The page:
The role of fakes and forgeries throughout history is the focus of a new exhibition in the Belgian capital Brussels.
But the showcase, at the House of European History, doesn't only look at the negative impact of such deception.
For instance, forged passports for Jewish people during the Nazi-era helped them escape, saving thousands of lives.
"One of the purposes of our exhibition is to build a critical spirit," said Simina Badica, the co-curator of Fake for Real. "We think it is essential in countering fakes and forgeries... we have examples of fake documents during World War II that saved lives. In this context, forgers were the real heroes of the day."
Some famous forgers like Han van Meegeren made millions imitating the work of painters, like Johannes Vermeer. This even extends to the use of fake products for luxury brands, that are bought in the millions every year.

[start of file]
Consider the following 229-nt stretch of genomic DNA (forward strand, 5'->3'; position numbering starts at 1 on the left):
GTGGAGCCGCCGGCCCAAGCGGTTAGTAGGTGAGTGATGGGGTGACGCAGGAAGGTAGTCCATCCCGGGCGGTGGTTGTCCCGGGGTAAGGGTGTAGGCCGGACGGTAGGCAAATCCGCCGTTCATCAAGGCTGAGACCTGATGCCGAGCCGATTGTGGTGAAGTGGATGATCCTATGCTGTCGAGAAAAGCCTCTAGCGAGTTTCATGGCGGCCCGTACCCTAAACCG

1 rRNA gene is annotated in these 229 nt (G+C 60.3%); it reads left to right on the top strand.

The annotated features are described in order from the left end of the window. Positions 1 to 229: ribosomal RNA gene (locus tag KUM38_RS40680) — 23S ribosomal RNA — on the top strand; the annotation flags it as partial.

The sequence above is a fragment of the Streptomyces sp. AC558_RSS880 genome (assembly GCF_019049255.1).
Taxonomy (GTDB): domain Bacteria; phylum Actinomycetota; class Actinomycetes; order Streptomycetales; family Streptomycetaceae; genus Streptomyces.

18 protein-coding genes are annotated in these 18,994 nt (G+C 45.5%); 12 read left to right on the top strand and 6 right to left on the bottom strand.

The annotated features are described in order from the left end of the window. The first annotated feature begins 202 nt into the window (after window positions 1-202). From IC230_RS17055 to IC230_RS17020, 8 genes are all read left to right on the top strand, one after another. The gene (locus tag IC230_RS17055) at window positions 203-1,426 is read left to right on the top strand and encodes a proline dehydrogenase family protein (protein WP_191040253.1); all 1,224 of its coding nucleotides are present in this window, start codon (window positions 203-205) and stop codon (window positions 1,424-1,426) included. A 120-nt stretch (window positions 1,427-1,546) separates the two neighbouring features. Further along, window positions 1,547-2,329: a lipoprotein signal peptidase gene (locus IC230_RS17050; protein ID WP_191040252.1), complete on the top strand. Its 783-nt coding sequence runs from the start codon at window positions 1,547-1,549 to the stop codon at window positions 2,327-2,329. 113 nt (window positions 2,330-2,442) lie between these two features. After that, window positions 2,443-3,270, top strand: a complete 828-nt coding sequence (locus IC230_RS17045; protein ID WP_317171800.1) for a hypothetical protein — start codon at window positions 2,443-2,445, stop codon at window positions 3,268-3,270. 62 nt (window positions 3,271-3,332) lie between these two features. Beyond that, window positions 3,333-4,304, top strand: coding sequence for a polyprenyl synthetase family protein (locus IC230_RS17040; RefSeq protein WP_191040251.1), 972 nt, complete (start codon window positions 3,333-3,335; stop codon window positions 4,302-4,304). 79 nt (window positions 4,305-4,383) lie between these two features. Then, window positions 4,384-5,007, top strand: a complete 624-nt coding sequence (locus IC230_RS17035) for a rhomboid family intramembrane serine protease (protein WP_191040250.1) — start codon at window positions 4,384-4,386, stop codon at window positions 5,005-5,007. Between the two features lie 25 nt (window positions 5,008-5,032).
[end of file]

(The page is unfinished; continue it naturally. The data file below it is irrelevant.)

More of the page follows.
But manipulating and exploiting people's naivety has always played a significant role in history, no more so than now, with fake news spreading at an unprecedented rate, in part due to the advent of social media.
"Sometimes there is so much fear about the contemporary phenomena and sometimes we really do fear that we are the first people in history to be confronted with this, which is not true," added Badica.
"Becoming aware that we are not defenceless against the fake, that we can always use our rational minds, that we can fact check, that we can check the information ourselves, it's also what we try to provide to our visitors."
All museums in Brussels have been closed until late November at the earliest, due to coronavirus restrictions.